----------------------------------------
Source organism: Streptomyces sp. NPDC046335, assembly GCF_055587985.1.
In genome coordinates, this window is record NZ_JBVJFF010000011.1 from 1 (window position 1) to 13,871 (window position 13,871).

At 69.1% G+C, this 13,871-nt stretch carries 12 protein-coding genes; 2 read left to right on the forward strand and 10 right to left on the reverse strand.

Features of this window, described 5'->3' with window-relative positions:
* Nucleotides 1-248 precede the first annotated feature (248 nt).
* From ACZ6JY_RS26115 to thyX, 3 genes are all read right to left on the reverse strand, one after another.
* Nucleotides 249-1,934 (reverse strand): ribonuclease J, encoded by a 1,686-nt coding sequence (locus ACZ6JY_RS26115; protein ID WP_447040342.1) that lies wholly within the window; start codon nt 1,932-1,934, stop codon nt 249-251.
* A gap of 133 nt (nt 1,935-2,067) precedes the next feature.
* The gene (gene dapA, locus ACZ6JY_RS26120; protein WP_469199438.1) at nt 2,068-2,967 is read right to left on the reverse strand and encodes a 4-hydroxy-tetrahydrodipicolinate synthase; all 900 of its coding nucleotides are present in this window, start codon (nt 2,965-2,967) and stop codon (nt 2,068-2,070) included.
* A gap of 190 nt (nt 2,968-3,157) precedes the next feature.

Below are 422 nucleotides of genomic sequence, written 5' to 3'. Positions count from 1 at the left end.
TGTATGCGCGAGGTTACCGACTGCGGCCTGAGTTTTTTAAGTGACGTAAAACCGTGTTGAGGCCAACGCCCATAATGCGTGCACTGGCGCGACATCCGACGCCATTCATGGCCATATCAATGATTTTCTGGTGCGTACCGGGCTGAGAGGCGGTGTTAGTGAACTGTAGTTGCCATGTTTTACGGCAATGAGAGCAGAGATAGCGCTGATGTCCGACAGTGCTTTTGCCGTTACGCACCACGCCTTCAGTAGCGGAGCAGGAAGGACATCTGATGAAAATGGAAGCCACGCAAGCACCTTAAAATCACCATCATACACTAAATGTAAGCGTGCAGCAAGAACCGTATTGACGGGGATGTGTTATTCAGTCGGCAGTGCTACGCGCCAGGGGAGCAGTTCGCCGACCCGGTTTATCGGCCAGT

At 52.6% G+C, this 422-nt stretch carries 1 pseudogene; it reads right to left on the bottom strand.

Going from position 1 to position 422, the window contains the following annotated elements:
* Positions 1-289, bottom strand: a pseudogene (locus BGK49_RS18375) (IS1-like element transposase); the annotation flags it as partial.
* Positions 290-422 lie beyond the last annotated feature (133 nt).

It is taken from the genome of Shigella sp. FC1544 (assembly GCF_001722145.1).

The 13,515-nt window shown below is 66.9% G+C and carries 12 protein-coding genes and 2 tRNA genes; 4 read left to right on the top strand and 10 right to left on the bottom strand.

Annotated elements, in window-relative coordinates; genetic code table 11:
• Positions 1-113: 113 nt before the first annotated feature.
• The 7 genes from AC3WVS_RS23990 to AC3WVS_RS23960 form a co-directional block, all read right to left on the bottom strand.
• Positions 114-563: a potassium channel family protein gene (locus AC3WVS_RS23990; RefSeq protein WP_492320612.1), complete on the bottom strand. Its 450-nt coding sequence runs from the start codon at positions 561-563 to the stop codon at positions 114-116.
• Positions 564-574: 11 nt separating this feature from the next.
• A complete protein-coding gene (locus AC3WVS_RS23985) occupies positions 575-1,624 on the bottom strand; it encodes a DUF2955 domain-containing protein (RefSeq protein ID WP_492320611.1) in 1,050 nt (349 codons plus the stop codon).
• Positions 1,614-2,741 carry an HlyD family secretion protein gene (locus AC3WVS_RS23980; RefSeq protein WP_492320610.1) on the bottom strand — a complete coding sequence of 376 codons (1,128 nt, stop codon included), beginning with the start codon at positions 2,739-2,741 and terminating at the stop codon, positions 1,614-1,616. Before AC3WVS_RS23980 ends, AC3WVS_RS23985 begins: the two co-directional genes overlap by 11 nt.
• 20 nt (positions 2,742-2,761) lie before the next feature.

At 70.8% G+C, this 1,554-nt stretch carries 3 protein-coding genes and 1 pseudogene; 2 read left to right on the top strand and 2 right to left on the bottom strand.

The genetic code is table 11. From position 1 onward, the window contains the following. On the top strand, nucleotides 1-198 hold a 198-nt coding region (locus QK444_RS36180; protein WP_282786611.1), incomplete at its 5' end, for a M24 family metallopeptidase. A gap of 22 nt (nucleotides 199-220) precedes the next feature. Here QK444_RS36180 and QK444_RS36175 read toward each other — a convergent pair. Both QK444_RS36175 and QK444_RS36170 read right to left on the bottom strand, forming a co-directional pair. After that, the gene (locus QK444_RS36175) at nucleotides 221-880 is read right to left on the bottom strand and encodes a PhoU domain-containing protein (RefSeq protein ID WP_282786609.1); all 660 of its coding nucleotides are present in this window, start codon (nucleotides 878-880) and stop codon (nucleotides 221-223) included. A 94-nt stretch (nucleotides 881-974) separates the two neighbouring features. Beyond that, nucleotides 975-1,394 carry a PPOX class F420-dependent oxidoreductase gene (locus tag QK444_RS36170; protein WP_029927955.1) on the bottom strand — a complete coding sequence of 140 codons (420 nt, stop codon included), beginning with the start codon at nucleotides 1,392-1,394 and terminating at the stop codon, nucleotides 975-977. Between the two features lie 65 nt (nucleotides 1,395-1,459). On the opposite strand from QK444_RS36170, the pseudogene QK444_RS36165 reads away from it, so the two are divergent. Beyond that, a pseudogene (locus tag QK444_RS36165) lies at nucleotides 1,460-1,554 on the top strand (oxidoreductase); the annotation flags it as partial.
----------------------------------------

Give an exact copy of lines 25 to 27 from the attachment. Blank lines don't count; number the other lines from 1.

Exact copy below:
• Positions 1,614-2,741 carry an HlyD family secretion protein gene (locus AC3WVS_RS23980; RefSeq protein WP_492320610.1) on the bottom strand — a complete coding sequence of 376 codons (1,128 nt, stop codon included), beginning with the start codon at positions 2,739-2,741 and terminating at the stop codon, positions 1,614-1,616. Before AC3WVS_RS23980 ends, AC3WVS_RS23985 begins: the two co-directional genes overlap by 11 nt.
• 20 nt (positions 2,742-2,761) lie before the next feature.

At 70.8% G+C, this 1,554-nt stretch carries 3 protein-coding genes and 1 pseudogene; 2 read left to right on the top strand and 2 right to left on the bottom strand.